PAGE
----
ASD warned cloud accreditation U-turn jeopardises security, adoption

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ASD warned cloud accreditation U-turn jeopardises security, adoption

Service providers, IT industry body concerned by deregulation.

The abolition of the Australian Signals Directorate’s centralised cloud services certification program (CSCP) has surfaced very real concerns over the future security of government data and the impact on public sector cloud adoption rates.

The policy U-turn was revealed on Monday after an independent review recommended closing the program from July and creating “new co-designed cloud security guidelines with industry”.

The ASD and Digital Transformation Agency are expecting the change to “open up the Australian cloud market” and give agencies a “greater range of secure and cost-effective cloud services”.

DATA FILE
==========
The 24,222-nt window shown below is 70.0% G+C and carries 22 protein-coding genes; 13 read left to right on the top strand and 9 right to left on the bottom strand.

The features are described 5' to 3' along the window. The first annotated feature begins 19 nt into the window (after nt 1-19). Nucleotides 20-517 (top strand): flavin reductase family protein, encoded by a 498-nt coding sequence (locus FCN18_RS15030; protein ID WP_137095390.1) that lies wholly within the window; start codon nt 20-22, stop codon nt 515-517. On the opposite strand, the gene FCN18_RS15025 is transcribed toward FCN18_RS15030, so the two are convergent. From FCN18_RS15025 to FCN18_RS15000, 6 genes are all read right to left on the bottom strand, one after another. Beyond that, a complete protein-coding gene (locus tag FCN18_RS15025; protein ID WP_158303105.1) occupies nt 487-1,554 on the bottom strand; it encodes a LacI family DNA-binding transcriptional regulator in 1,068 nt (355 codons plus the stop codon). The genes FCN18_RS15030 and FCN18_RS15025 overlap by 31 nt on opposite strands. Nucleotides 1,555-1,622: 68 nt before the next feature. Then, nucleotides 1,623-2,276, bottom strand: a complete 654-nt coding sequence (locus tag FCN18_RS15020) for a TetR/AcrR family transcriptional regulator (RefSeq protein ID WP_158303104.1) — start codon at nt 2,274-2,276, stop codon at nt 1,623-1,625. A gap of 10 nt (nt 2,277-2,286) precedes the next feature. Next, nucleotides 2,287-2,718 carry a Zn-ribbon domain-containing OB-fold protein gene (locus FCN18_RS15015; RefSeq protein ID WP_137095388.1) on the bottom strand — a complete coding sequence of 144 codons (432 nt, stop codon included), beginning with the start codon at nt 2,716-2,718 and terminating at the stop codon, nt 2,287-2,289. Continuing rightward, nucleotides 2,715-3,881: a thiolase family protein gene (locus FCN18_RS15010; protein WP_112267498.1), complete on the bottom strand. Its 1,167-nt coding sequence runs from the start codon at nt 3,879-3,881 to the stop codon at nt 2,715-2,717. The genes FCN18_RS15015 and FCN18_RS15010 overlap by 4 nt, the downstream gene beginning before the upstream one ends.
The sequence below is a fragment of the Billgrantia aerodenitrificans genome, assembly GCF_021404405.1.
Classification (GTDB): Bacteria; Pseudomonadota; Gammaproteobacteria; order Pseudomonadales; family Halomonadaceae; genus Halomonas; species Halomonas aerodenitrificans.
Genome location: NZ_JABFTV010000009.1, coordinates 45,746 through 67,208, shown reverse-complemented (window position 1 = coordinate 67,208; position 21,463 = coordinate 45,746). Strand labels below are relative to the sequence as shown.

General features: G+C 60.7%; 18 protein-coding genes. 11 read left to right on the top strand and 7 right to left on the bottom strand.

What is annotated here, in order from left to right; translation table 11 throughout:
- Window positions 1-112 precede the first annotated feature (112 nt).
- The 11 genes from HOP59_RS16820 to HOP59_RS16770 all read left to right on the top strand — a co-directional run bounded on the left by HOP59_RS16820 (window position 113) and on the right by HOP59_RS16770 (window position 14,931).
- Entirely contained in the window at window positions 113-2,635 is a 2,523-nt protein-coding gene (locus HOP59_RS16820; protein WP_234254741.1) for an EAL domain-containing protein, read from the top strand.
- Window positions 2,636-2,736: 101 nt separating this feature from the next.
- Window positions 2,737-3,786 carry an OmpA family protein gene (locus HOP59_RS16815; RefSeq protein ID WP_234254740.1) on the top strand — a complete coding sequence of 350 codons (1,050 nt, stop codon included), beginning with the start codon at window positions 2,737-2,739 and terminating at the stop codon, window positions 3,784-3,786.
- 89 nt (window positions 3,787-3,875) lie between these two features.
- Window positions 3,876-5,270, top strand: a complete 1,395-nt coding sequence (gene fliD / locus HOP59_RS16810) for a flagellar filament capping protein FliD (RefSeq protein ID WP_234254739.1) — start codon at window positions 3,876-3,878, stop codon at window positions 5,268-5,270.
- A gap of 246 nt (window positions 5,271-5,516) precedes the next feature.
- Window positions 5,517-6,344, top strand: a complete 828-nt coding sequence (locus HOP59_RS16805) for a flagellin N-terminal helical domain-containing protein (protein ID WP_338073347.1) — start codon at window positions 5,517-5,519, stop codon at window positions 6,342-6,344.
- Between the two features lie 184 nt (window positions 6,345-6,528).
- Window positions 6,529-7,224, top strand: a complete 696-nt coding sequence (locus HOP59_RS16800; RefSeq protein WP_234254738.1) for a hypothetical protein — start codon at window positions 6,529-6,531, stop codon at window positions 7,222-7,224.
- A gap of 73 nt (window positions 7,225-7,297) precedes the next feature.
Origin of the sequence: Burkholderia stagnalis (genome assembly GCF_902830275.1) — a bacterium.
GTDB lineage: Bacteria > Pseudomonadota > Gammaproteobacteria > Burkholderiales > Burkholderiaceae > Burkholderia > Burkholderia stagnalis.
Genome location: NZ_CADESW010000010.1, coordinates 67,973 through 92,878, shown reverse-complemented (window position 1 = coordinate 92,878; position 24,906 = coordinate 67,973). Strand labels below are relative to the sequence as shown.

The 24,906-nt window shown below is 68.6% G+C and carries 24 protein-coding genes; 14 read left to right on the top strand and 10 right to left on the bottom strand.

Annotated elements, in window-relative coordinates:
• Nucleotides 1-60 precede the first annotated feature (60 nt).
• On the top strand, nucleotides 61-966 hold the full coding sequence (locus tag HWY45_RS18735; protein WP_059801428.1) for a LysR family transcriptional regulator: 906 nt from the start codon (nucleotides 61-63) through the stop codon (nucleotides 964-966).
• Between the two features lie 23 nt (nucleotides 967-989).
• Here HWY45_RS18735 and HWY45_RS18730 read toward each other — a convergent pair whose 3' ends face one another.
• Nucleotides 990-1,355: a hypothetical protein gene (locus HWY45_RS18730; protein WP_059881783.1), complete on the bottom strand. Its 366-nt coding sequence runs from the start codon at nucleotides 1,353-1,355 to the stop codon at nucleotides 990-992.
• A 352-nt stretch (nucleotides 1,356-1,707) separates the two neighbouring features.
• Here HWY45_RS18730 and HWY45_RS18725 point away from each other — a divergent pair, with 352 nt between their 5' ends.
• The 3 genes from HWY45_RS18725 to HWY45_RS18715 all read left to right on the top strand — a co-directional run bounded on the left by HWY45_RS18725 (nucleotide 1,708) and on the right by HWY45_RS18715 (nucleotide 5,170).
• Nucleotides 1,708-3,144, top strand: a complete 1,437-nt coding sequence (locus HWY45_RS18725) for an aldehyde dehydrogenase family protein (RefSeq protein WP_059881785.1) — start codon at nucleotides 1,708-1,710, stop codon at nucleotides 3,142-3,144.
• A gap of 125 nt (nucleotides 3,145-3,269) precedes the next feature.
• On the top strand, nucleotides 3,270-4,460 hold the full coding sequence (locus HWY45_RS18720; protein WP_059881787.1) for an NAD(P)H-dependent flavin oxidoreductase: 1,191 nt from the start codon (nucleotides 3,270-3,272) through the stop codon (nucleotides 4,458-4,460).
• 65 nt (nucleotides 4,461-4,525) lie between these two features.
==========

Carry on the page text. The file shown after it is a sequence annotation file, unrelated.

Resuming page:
But the move to effectively deregulate how cloud services are accredited for government has been met with mixed reaction by cloud providers and the broader IT industry.

While the CSCP and the accompanying certified cloud service list (CCSL) was by no means perfect, having created bottlenecks and confusion, it had become the trusted benchmark for government cloud services.

Moving to a scheme of self-regulation, where agencies are responsible for their own cloud security assessments based on advice, could become equally difficult to traverse.

And if agency compliance with the cyber security components of the protective security policy framework is anything to go by, such a change could risk the security of government data.

It comes at a time when cyber security threats are increasing and government trust is at an all-time low.

This is recognised by the Australian Information Industry Association, which is concerned that ASD ceasing cloud security assessments may impact government cloud adoption.

The industry body is worried that the shift “may cause confusion” amongst agencies, who will now become responsible for their own cloud security assessments.